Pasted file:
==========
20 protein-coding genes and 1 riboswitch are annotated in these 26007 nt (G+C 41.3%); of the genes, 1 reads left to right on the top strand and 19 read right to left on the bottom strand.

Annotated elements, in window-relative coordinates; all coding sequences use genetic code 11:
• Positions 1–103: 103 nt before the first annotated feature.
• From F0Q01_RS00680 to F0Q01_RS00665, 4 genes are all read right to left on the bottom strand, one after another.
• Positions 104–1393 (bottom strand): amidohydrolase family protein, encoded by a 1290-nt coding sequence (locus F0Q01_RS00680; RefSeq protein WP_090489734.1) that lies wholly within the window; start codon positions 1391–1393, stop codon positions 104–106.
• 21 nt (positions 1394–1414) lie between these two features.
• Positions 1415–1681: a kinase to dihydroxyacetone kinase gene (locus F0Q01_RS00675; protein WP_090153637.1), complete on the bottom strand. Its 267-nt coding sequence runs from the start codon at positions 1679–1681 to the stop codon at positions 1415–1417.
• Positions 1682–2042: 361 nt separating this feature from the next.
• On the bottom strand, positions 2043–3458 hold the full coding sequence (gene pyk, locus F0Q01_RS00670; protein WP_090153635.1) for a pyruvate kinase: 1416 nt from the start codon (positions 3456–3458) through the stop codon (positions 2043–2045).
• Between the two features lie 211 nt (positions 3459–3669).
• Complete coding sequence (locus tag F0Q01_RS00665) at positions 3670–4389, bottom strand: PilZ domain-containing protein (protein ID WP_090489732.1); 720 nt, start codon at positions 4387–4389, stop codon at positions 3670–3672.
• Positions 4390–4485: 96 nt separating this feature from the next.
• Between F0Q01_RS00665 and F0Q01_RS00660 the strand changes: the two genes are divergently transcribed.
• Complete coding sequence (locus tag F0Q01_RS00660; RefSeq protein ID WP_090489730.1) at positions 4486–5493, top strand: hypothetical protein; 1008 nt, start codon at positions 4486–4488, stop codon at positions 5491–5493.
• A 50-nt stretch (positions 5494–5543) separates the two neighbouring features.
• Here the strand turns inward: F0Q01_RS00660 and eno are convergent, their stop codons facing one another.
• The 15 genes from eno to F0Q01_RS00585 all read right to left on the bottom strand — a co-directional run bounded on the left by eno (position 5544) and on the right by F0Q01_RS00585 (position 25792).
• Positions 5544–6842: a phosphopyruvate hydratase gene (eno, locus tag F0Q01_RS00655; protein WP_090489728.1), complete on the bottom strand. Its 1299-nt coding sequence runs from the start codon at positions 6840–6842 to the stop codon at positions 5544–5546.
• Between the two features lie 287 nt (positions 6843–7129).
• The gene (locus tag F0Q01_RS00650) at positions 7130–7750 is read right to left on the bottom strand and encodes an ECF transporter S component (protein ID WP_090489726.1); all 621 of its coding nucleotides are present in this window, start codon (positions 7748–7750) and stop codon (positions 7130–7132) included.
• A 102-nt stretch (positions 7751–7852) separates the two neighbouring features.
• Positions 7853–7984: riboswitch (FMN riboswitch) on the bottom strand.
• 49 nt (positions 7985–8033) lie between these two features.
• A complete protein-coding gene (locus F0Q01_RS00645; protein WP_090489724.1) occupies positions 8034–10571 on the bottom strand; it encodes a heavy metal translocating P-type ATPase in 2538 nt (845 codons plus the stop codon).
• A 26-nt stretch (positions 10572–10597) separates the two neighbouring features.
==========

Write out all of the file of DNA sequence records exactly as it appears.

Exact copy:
20 protein-coding genes and 1 riboswitch are annotated in these 26007 nt (G+C 41.3%); of the genes, 1 reads left to right on the top strand and 19 read right to left on the bottom strand.

Annotated elements, in window-relative coordinates; all coding sequences use genetic code 11:
• Positions 1–103: 103 nt before the first annotated feature.
• From F0Q01_RS00680 to F0Q01_RS00665, 4 genes are all read right to left on the bottom strand, one after another.
• Positions 104–1393 (bottom strand): amidohydrolase family protein, encoded by a 1290-nt coding sequence (locus F0Q01_RS00680; RefSeq protein WP_090489734.1) that lies wholly within the window; start codon positions 1391–1393, stop codon positions 104–106.
• 21 nt (positions 1394–1414) lie between these two features.
• Positions 1415–1681: a kinase to dihydroxyacetone kinase gene (locus F0Q01_RS00675; protein WP_090153637.1), complete on the bottom strand. Its 267-nt coding sequence runs from the start codon at positions 1679–1681 to the stop codon at positions 1415–1417.
• Positions 1682–2042: 361 nt separating this feature from the next.
• On the bottom strand, positions 2043–3458 hold the full coding sequence (gene pyk, locus F0Q01_RS00670; protein WP_090153635.1) for a pyruvate kinase: 1416 nt from the start codon (positions 3456–3458) through the stop codon (positions 2043–2045).
• Between the two features lie 211 nt (positions 3459–3669).
• Complete coding sequence (locus tag F0Q01_RS00665) at positions 3670–4389, bottom strand: PilZ domain-containing protein (protein ID WP_090489732.1); 720 nt, start codon at positions 4387–4389, stop codon at positions 3670–3672.
• Positions 4390–4485: 96 nt separating this feature from the next.
• Between F0Q01_RS00665 and F0Q01_RS00660 the strand changes: the two genes are divergently transcribed.
• Complete coding sequence (locus tag F0Q01_RS00660; RefSeq protein ID WP_090489730.1) at positions 4486–5493, top strand: hypothetical protein; 1008 nt, start codon at positions 4486–4488, stop codon at positions 5491–5493.
• A 50-nt stretch (positions 5494–5543) separates the two neighbouring features.
• Here the strand turns inward: F0Q01_RS00660 and eno are convergent, their stop codons facing one another.
• The 15 genes from eno to F0Q01_RS00585 all read right to left on the bottom strand — a co-directional run bounded on the left by eno (position 5544) and on the right by F0Q01_RS00585 (position 25792).
• Positions 5544–6842: a phosphopyruvate hydratase gene (eno, locus tag F0Q01_RS00655; protein WP_090489728.1), complete on the bottom strand. Its 1299-nt coding sequence runs from the start codon at positions 6840–6842 to the stop codon at positions 5544–5546.
• Between the two features lie 287 nt (positions 6843–7129).
• The gene (locus tag F0Q01_RS00650) at positions 7130–7750 is read right to left on the bottom strand and encodes an ECF transporter S component (protein ID WP_090489726.1); all 621 of its coding nucleotides are present in this window, start codon (positions 7748–7750) and stop codon (positions 7130–7132) included.
• A 102-nt stretch (positions 7751–7852) separates the two neighbouring features.
• Positions 7853–7984: riboswitch (FMN riboswitch) on the bottom strand.
• 49 nt (positions 7985–8033) lie between these two features.
• A complete protein-coding gene (locus F0Q01_RS00645; protein WP_090489724.1) occupies positions 8034–10571 on the bottom strand; it encodes a heavy metal translocating P-type ATPase in 2538 nt (845 codons plus the stop codon).
• A 26-nt stretch (positions 10572–10597) separates the two neighbouring features.